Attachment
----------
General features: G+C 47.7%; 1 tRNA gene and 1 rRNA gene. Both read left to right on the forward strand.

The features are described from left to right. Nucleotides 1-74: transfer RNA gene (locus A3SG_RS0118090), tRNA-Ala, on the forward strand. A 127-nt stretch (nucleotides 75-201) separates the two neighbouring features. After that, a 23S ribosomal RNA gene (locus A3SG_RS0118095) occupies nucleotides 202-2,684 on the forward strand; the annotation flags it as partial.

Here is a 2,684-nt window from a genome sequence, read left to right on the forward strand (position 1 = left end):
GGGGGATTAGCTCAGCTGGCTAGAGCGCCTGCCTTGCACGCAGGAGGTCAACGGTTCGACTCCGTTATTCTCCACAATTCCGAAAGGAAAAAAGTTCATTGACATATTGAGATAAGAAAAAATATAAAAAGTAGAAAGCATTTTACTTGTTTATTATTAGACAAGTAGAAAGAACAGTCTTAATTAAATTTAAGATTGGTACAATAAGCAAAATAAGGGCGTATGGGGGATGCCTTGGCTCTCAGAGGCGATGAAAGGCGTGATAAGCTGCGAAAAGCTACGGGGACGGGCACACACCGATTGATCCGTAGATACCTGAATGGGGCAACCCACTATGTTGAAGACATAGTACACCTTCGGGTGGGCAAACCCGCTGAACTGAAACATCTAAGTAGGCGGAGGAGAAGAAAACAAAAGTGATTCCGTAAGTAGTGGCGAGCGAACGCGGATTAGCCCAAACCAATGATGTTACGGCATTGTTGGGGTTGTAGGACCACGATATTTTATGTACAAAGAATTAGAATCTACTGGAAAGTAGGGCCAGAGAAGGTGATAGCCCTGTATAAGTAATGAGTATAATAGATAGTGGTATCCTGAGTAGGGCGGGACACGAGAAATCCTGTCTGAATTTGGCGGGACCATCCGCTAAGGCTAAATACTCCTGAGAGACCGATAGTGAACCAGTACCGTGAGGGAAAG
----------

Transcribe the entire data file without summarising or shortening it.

General features: G+C 47.7%; 1 tRNA gene and 1 rRNA gene. Both read left to right on the forward strand.

The features are described from left to right. Nucleotides 1-74: transfer RNA gene (locus A3SG_RS0118090), tRNA-Ala, on the forward strand. A 127-nt stretch (nucleotides 75-201) separates the two neighbouring features. After that, a 23S ribosomal RNA gene (locus A3SG_RS0118095) occupies nucleotides 202-2,684 on the forward strand; the annotation flags it as partial.

Here is a 2,684-nt window from a genome sequence, read left to right on the forward strand (position 1 = left end):
GGGGGATTAGCTCAGCTGGCTAGAGCGCCTGCCTTGCACGCAGGAGGTCAACGGTTCGACTCCGTTATTCTCCACAATTCCGAAAGGAAAAAAGTTCATTGACATATTGAGATAAGAAAAAATATAAAAAGTAGAAAGCATTTTACTTGTTTATTATTAGACAAGTAGAAAGAACAGTCTTAATTAAATTTAAGATTGGTACAATAAGCAAAATAAGGGCGTATGGGGGATGCCTTGGCTCTCAGAGGCGATGAAAGGCGTGATAAGCTGCGAAAAGCTACGGGGACGGGCACACACCGATTGATCCGTAGATACCTGAATGGGGCAACCCACTATGTTGAAGACATAGTACACCTTCGGGTGGGCAAACCCGCTGAACTGAAACATCTAAGTAGGCGGAGGAGAAGAAAACAAAAGTGATTCCGTAAGTAGTGGCGAGCGAACGCGGATTAGCCCAAACCAATGATGTTACGGCATTGTTGGGGTTGTAGGACCACGATATTTTATGTACAAAGAATTAGAATCTACTGGAAAGTAGGGCCAGAGAAGGTGATAGCCCTGTATAAGTAATGAGTATAATAGATAGTGGTATCCTGAGTAGGGCGGGACACGAGAAATCCTGTCTGAATTTGGCGGGACCATCCGCTAAGGCTAAATACTCCTGAGAGACCGATAGTGAACCAGTACCGTGAGGGAAAG